Hi @Lord, nice studies! Great gesture! My favorite is the 5th image; it has a very nice flow. I'll do my best to help you further: - It would be great if you treated these with the same care as your mannequins. Working with anatomy is like a continuation of the mannequin; you're still concerned about the forms and 3 dimensionality, but now you have a really complex mannequin to work with. The gesture is nice in your drawings, but the sense of structure could be clarified. It might help to think of the abs like a flexible block divided into rows of 2 bricks. Show where this form attaches and how it reacts to the underlying skeletal structure. When doing my anatomy studies, I always like to find the bones, to be certain I understand the anatomy. Hope this helps :) Keep up the good work!
One thing I noticed is that the shapes are not actually in perspective I think you should start practicing drawing boxes, cylinders and eggs alone from different angles And then instead of copying it on the figure I suggest you draw the rib cage and pelvis beside the figure and then superimpose them to see how much you are right Hope that helps
Well Freedo0 I'm not taking that course but I can tell you're drawing the rib cage. That in itself is a good sign you're on the right track. Try making the lines in front thicker and as the line sweeps to the back it gets thinner. This is a Ink illustration technique. It has nothing to do with your anatomy course. I only bring it up because by doing this I hope it will help you see a 3d object on the page. Right now Its hard to tell what part of that rib cage is in front and what is in back. By making the front lines thicker you can distinguish the object better and the "3dness" of it should automatically become more visible. Making a 2d drawing look 3d is a trick of the brain, by learning to draw you're learning that visual language. When you start to see that rib cage go from lines on paper to an object taking shape you can make better use of your contour lines. Better use of contour lines gives more realism to a line effect called overlap which also gives a drawing the feel of an object in space. practice practice practice but there is no rush.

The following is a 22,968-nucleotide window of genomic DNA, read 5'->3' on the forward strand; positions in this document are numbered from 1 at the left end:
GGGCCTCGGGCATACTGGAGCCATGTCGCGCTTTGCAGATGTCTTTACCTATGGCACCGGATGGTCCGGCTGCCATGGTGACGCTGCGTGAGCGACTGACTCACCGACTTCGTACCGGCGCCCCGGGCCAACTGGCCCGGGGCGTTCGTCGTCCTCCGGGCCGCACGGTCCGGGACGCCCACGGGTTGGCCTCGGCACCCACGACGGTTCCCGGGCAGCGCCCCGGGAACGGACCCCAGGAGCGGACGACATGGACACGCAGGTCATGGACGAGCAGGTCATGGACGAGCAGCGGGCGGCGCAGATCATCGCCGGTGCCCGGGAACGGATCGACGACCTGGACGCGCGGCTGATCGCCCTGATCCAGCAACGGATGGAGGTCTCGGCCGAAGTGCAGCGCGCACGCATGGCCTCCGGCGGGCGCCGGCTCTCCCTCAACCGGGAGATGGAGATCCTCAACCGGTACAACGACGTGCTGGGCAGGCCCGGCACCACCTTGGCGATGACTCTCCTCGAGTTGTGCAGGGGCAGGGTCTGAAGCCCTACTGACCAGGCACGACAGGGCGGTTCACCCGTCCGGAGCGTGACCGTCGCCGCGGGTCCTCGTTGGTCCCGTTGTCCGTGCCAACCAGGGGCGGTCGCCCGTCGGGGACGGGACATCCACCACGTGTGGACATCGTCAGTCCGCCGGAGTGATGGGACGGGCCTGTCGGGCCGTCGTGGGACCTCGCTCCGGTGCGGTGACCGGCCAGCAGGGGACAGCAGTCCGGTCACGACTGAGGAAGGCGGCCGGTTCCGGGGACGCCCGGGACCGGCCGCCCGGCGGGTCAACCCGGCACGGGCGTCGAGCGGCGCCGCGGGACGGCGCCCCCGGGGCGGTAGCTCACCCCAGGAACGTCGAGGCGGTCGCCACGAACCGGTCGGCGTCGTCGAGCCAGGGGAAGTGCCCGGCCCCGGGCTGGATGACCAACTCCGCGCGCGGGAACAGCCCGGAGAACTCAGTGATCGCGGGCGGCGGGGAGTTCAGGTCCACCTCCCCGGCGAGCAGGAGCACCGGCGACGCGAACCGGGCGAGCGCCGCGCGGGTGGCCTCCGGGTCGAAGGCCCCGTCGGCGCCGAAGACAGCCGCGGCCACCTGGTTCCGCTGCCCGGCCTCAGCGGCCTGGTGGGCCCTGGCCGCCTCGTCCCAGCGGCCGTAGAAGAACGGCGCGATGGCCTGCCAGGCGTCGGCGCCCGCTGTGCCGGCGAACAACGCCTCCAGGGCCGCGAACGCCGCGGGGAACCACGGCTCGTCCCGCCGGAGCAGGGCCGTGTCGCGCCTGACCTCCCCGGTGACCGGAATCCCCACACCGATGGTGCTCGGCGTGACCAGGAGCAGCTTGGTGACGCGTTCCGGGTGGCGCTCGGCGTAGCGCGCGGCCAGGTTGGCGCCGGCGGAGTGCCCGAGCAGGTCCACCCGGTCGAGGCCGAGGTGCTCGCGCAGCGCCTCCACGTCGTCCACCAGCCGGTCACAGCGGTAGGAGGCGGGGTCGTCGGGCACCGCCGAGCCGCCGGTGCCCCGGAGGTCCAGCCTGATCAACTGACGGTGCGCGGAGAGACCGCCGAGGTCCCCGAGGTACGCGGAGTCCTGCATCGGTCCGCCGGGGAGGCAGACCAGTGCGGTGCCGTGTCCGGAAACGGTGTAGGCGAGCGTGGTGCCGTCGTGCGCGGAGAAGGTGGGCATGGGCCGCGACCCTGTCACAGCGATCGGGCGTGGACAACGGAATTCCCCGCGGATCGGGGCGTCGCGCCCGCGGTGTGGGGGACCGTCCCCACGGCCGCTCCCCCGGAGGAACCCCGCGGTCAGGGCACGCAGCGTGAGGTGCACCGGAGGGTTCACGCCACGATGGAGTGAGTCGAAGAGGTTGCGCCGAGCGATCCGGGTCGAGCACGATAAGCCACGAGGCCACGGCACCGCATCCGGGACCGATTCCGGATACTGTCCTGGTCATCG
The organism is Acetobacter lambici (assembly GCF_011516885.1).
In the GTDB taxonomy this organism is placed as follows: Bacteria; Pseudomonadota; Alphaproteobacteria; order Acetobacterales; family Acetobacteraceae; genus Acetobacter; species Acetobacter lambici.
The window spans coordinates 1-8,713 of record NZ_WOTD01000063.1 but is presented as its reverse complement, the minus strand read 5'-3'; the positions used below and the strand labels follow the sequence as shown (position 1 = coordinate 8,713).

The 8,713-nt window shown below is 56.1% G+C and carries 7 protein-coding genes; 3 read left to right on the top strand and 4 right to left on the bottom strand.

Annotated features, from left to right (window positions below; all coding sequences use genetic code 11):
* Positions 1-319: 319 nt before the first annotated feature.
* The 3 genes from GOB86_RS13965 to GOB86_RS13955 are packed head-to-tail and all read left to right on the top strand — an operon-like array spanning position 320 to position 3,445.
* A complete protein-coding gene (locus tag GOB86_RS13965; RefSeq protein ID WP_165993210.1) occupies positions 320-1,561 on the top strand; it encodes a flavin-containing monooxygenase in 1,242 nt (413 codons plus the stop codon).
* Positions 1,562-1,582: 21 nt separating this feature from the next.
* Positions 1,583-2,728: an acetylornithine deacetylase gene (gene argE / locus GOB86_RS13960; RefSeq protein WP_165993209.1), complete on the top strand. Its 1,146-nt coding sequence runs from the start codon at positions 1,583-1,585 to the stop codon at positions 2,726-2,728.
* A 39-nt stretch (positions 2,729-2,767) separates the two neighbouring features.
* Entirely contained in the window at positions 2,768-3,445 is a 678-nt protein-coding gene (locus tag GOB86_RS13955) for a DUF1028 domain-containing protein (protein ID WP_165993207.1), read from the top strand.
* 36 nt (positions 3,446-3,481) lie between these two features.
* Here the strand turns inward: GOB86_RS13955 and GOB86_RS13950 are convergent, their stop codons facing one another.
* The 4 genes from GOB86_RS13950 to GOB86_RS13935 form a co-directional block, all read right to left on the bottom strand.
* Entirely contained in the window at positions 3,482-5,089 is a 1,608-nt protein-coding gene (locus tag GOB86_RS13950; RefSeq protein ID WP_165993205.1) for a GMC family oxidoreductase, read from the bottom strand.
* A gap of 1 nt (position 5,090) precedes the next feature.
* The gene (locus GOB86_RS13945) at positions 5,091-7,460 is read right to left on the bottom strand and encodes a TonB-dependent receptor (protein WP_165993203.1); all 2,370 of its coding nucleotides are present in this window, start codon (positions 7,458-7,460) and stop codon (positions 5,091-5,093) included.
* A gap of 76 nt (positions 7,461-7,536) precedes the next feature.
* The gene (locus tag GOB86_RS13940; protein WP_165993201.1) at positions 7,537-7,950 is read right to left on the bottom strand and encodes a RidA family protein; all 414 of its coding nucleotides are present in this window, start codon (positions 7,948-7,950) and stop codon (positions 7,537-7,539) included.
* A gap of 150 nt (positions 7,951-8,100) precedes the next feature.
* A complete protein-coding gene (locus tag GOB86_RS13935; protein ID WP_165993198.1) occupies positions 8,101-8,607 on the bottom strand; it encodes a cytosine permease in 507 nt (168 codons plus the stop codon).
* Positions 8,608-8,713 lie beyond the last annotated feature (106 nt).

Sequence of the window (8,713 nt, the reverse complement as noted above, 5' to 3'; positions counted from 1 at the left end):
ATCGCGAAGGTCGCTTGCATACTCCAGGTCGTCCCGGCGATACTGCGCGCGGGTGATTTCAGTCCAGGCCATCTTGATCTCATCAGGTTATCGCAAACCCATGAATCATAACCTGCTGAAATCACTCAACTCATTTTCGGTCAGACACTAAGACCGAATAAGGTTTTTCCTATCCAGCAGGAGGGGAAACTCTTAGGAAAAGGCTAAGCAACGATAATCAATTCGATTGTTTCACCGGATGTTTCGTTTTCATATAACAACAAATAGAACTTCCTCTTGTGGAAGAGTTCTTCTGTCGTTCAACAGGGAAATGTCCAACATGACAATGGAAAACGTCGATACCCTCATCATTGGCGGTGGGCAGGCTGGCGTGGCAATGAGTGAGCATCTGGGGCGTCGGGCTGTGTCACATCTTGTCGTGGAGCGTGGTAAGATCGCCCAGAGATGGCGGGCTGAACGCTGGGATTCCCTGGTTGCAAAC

Very good I think for your gesture Drawing, at the beginning try to draw with shoulder and focus more on the movement rather than details. Sometimes your lines feels broken probably because of doubt or hesitation. The Construction part with your boxes feel off in space. Besides that it's good you try things rather being afraid
For these studies i was thinking in perspective on my own, recreating the thought process behind these, not mindlessly copying. Just copying without thought and purpose is a waste of time, or simply trying to replicate something exactly as it is/appears. You need to think. You need to understand and analyze as you work.